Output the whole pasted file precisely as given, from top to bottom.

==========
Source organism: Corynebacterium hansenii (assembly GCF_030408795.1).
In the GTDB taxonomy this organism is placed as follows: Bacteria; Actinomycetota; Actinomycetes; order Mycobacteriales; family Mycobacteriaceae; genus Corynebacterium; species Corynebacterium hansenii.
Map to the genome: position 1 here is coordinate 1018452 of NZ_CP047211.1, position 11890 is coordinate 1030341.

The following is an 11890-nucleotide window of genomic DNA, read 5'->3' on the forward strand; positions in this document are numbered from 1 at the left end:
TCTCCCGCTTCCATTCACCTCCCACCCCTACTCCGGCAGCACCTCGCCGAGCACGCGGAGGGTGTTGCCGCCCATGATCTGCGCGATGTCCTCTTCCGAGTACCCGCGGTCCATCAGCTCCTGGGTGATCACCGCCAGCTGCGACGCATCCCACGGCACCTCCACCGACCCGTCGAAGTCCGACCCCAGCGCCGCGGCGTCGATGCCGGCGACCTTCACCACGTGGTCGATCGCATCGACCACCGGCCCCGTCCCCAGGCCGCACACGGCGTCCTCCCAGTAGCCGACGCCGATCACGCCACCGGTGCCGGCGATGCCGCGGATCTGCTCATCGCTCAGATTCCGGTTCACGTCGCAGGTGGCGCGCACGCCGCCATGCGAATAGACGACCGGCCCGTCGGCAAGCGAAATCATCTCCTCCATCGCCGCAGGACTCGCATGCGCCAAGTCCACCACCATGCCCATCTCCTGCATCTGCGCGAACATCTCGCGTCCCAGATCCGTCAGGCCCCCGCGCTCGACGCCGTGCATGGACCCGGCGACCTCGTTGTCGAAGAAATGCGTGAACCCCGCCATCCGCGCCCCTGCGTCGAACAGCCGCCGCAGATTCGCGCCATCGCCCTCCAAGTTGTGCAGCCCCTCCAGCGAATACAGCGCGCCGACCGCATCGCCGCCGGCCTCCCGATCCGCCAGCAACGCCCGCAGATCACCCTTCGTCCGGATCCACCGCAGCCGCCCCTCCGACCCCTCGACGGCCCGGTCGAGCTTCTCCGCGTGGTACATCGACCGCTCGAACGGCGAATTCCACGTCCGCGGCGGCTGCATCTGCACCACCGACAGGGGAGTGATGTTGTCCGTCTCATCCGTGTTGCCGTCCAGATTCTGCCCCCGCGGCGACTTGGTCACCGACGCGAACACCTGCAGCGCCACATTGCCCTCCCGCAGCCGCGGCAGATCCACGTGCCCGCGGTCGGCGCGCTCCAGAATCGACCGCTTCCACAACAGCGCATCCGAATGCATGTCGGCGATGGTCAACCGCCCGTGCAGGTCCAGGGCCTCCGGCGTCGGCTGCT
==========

Source organism: Corynebacterium hansenii (assembly GCF_030408795.1).
In the GTDB taxonomy this organism is placed as follows: Bacteria; Actinomycetota; Actinomycetes; order Mycobacteriales; family Mycobacteriaceae; genus Corynebacterium; species Corynebacterium hansenii.
Map to the genome: position 1 here is coordinate 1018452 of NZ_CP047211.1, position 11890 is coordinate 1030341.

The following is an 11890-nucleotide window of genomic DNA, read 5'->3' on the forward strand; positions in this document are numbered from 1 at the left end:
TCTCCCGCTTCCATTCACCTCCCACCCCTACTCCGGCAGCACCTCGCCGAGCACGCGGAGGGTGTTGCCGCCCATGATCTGCGCGATGTCCTCTTCCGAGTACCCGCGGTCCATCAGCTCCTGGGTGATCACCGCCAGCTGCGACGCATCCCACGGCACCTCCACCGACCCGTCGAAGTCCGACCCCAGCGCCGCGGCGTCGATGCCGGCGACCTTCACCACGTGGTCGATCGCATCGACCACCGGCCCCGTCCCCAGGCCGCACACGGCGTCCTCCCAGTAGCCGACGCCGATCACGCCACCGGTGCCGGCGATGCCGCGGATCTGCTCATCGCTCAGATTCCGGTTCACGTCGCAGGTGGCGCGCACGCCGCCATGCGAATAGACGACCGGCCCGTCGGCAAGCGAAATCATCTCCTCCATCGCCGCAGGACTCGCATGCGCCAAGTCCACCACCATGCCCATCTCCTGCATCTGCGCGAACATCTCGCGTCCCAGATCCGTCAGGCCCCCGCGCTCGACGCCGTGCATGGACCCGGCGACCTCGTTGTCGAAGAAATGCGTGAACCCCGCCATCCGCGCCCCTGCGTCGAACAGCCGCCGCAGATTCGCGCCATCGCCCTCCAAGTTGTGCAGCCCCTCCAGCGAATACAGCGCGCCGACCGCATCGCCGCCGGCCTCCCGATCCGCCAGCAACGCCCGCAGATCACCCTTCGTCCGGATCCACCGCAGCCGCCCCTCCGACCCCTCGACGGCCCGGTCGAGCTTCTCCGCGTGGTACATCGACCGCTCGAACGGCGAATTCCACGTCCGCGGCGGCTGCATCTGCACCACCGACAGGGGAGTGATGTTGTCCGTCTCATCCGTGTTGCCGTCCAGATTCTGCCCCCGCGGCGACTTGGTCACCGACGCGAACACCTGCAGCGCCACATTGCCCTCCCGCAGCCGCGGCAGATCCACGTGCCCGCGGTCGGCGCGCTCCAGAATCGACCGCTTCCACAACAGCGCATCCGAATGCATGTCGGCGATGGTCAACCGCCCGTGCAGGTCCAGGGCCTCCGGCGTCGGCTGCT